Article

Tumor accumulation of neutron-activatable holmium-containing mesoporous silica nanoparticles in an orthotopic non-small cell lung cancer mouse model

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  • Binghamton University School of Pharmacy and Pharmaceutical Sciences
Article

Tumor accumulation of neutron-activatable holmium-containing mesoporous silica nanoparticles in an orthotopic non-small cell lung cancer mouse model

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Abstract

Mesoporous silica MCM-41 nanoparticles containing the stable isotope holmium-165 (165Ho) were prepared by exposing the approximately 400 nm particles to an aqueous solution of 165Ho acetylacetonate for 24 h at room temperature; the obtained solid was subsequently irradiated in a PULSTAR nuclear reactor (reactor power = 1 MW; thermal neutron flux of approximately 5.5 or 7.7 × 1012 n/cm2s) to produce holmium-166-containing mesoporous silica (166Ho-MCM-41) nanoparticles (20.8 ± 1.9% w/w 166Ho). The 166Ho-MCM-41 nanoparticles were administered intravenously (i.v.) to orthotopic non-small cell lung cancer A549-luciferase tumor-bearing mice. After 24 h, 4.5 ± 3.9% initial dose per gram (ID/g) of tissue was detected in tumors and after 1 week, this value increased to 58.8 ± 34.7% ID/g. These results demonstrate that mesoporous silica MCM-41 nanoparticles can deliver significant amounts of a therapeutic radionuclide to tumors after i.v. injection.

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... A study on the effect of particle size of MSNs on cellular uptake in vitro showed that 30 and 50 nm MSNs were taken up by cells more so than >100 nm MSNs [26]. However, MSNs sized 400 nm have been shown to have therapeutic potential in in vivo models [27]. To explore controlled release of TC using MSNs of different sizes, we prepared two different sized TC-containing MCM-41 type MSNs (41˘4 nm and 406˘55 nm) and investigated their in vitro release profiles in a biological relevant buffer. ...
... MCM-41 nanoparticles of two sizes (MCM-41A and MCM-41B) were synthesized following published procedures [27,28]. TC was loaded by exposing 20 mg of either MCM-41A or MCM-41B to a solution containing 10 mg/mL of TC hydrochloride in Milli-Q water (EMD Millipore; Billerica, MA, USA) and the mixture was stirred vigorously for 24 h at room temperature (r.t.). ...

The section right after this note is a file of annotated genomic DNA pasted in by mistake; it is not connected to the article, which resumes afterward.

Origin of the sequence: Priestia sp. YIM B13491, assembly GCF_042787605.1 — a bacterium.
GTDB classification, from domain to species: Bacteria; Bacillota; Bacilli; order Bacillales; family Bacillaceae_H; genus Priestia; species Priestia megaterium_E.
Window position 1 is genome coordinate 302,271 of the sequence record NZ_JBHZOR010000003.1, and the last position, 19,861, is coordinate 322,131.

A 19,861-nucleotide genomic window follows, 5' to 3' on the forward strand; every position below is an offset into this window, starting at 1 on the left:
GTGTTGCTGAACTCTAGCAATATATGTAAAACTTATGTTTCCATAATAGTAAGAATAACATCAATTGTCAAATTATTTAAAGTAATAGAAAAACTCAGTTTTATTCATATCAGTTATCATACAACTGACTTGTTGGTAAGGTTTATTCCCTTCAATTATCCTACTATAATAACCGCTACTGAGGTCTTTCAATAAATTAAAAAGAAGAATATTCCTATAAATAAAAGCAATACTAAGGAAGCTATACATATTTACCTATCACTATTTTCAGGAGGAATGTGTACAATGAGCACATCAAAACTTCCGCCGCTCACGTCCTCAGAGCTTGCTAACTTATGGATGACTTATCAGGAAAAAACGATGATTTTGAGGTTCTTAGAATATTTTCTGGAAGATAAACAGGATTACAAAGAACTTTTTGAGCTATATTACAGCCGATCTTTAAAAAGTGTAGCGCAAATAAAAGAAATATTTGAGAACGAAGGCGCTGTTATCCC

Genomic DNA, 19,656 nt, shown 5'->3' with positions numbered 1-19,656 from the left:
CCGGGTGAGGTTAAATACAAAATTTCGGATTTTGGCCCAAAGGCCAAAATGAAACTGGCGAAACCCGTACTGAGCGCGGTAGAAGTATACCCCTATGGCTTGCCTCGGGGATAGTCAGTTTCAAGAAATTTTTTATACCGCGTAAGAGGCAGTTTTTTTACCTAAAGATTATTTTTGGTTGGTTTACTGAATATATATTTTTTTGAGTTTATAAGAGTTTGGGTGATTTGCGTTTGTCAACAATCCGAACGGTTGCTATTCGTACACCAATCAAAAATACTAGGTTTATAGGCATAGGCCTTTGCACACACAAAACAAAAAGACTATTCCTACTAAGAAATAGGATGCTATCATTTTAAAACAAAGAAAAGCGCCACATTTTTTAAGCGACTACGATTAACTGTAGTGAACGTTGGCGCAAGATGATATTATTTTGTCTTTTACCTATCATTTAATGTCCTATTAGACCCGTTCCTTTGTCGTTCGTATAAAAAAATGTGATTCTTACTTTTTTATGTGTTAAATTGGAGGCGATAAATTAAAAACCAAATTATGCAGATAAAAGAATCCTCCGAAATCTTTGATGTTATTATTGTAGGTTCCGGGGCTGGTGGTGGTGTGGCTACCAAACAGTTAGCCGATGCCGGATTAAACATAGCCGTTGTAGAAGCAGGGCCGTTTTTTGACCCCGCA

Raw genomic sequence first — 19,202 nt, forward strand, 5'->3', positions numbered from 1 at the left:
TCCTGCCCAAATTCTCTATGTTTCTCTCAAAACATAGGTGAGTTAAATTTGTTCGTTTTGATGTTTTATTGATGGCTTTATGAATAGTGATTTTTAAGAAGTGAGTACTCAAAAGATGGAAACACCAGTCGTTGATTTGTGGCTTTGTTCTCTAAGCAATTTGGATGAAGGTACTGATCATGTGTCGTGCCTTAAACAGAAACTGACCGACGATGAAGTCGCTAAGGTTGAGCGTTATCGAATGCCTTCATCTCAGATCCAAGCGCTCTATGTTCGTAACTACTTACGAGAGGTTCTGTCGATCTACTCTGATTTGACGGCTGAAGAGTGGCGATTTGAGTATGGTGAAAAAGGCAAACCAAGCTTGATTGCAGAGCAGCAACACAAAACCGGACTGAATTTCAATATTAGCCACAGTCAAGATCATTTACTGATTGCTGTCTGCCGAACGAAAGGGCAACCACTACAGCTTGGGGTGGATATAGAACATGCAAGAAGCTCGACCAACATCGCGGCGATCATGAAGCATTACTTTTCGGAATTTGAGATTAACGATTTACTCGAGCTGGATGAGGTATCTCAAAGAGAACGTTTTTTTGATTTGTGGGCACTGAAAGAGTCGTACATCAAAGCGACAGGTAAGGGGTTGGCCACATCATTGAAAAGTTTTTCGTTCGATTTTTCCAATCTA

... MCM-41A MSNs were prepared following previously published procedures with slight modifications [27,28]. NaOH (7 mL, 0.04 M) was added to H 2 O (480 mL) and the solution was heated to 60˝C. ...
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... The lipophilic nature of 5 allows for its encapsulation in mesoporous silica MCM-41 nanoparticles [23,24], to better target tumors. We previously demonstrated that mesoporous silica MCM-41 nanoparticles accumulate in ovarian and NSCLC tumors after intraperitoneal and intravenous (i.v.) injection, respectively [25,26]. Thus, we tested the loading and release of complex 5 from this type of nanoparticle. ...
... Mesoporous silica (MCM-41) nanoparticles were prepared as previously described [26]. The nanoparticles were approximately 400 nm. ...
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... 49−53 Di Pasqua et al. also proposed the use of inorganic mesoporous silica nanoparticles loaded with neutron-activatable holmium-165. 54,55 Taking advantage of the porosity of the nanocarrier, this was later expanded to chemoradiotherapy. 56 Other inorganic materials including holmium iron garnet, mesoporous carbon nanoparticles, and graphene oxide have more recently been explored as holmium nanocarriers. ...
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... Human lung cancer cells primarily take up MSNs by endocytosis [68]. MSNs have also been developed as a carrier for radionuclide isotope holmium-165 (Ho 165 ) and tested in a xenograft tumor model [69]. In this model, MSNs were able to hold the radionuclide without release and withstand long irradiation times. ...
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... In addition, nano-142 Pr 2 O 3 could be conjugated with other chemotherapeutic drugs, such as drugs that induce apoptosis, to improve its therapeutic characteristics while minimizing its toxicity. It should be noted that, although no targeting moieties were attached to the surface of the particles used by Di Pasqua et al. [23], tumor accumulation of 166 Ho-MCM-41 was exceptionally high after intravenous injection. Therefore, further research should be conducted to investigate the appropriate method to deliver nano-142 Pr 2 O 3 to lung tumors. ...
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... A different approach for 166 Ho radiolabeling was developed by Di Pasqua A.J. et al (2012) who used stable Holmium-155 in conjunction with mesoporous silica MCM-41 nanoparticles, and irradiated the system, thus producing a radioactive complex. This complex was tested in murine models with orthotopic non-small cell lung cancer, giving satisfactory results [95]. As mentioned in the example above, irradiation of a complex containing 165 Ho in order to acquire a radiolabeled with 166 Ho carrier is a common strategy. ...
... They reported the successful selective accumulation of the grafted complex, [ 64 Cu]-TPPF 20 @NH 2 -MCM-41, in Fibrosarcoma tumor cells. Di Pasqua et al. 101 also explored silica MCM-41 NPs as a carrier material for the stable isotope 165 Ho. 166 Ho-MCM-41 NPs were administered intravenously (i.v.) to orthotopic nonsmall cell lung cancer A549-luciferase tumor-bearing mice. The obtained results demonstrated that mesoporous silica MCM-41 NPs can deliver significant amounts of a therapeutic radionuclide to tumors after i.v. ...